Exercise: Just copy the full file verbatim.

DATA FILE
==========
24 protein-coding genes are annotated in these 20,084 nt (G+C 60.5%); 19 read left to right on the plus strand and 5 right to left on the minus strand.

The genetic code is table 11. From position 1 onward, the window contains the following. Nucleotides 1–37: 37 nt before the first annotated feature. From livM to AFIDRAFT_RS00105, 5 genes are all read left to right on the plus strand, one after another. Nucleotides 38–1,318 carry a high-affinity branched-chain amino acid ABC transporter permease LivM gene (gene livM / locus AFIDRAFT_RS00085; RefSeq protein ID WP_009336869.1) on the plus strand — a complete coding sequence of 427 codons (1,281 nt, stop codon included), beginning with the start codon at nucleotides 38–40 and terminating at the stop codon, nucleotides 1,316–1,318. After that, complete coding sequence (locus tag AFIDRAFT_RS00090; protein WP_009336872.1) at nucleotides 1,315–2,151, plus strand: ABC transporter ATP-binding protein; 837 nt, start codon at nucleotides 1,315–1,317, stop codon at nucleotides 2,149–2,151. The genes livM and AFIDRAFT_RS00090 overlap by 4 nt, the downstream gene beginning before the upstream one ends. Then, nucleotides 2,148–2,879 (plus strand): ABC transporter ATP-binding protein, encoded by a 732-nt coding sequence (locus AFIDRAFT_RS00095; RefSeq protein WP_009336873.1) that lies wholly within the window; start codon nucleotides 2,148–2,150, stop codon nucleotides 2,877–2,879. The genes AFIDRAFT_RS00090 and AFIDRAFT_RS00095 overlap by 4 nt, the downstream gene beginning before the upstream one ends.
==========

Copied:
24 protein-coding genes are annotated in these 20,084 nt (G+C 60.5%); 19 read left to right on the plus strand and 5 right to left on the minus strand.

The genetic code is table 11. From position 1 onward, the window contains the following. Nucleotides 1–37: 37 nt before the first annotated feature. From livM to AFIDRAFT_RS00105, 5 genes are all read left to right on the plus strand, one after another. Nucleotides 38–1,318 carry a high-affinity branched-chain amino acid ABC transporter permease LivM gene (gene livM / locus AFIDRAFT_RS00085; RefSeq protein ID WP_009336869.1) on the plus strand — a complete coding sequence of 427 codons (1,281 nt, stop codon included), beginning with the start codon at nucleotides 38–40 and terminating at the stop codon, nucleotides 1,316–1,318. After that, complete coding sequence (locus tag AFIDRAFT_RS00090; protein WP_009336872.1) at nucleotides 1,315–2,151, plus strand: ABC transporter ATP-binding protein; 837 nt, start codon at nucleotides 1,315–1,317, stop codon at nucleotides 2,149–2,151. The genes livM and AFIDRAFT_RS00090 overlap by 4 nt, the downstream gene beginning before the upstream one ends. Then, nucleotides 2,148–2,879 (plus strand): ABC transporter ATP-binding protein, encoded by a 732-nt coding sequence (locus AFIDRAFT_RS00095; RefSeq protein WP_009336873.1) that lies wholly within the window; start codon nucleotides 2,148–2,150, stop codon nucleotides 2,877–2,879. The genes AFIDRAFT_RS00090 and AFIDRAFT_RS00095 overlap by 4 nt, the downstream gene beginning before the upstream one ends.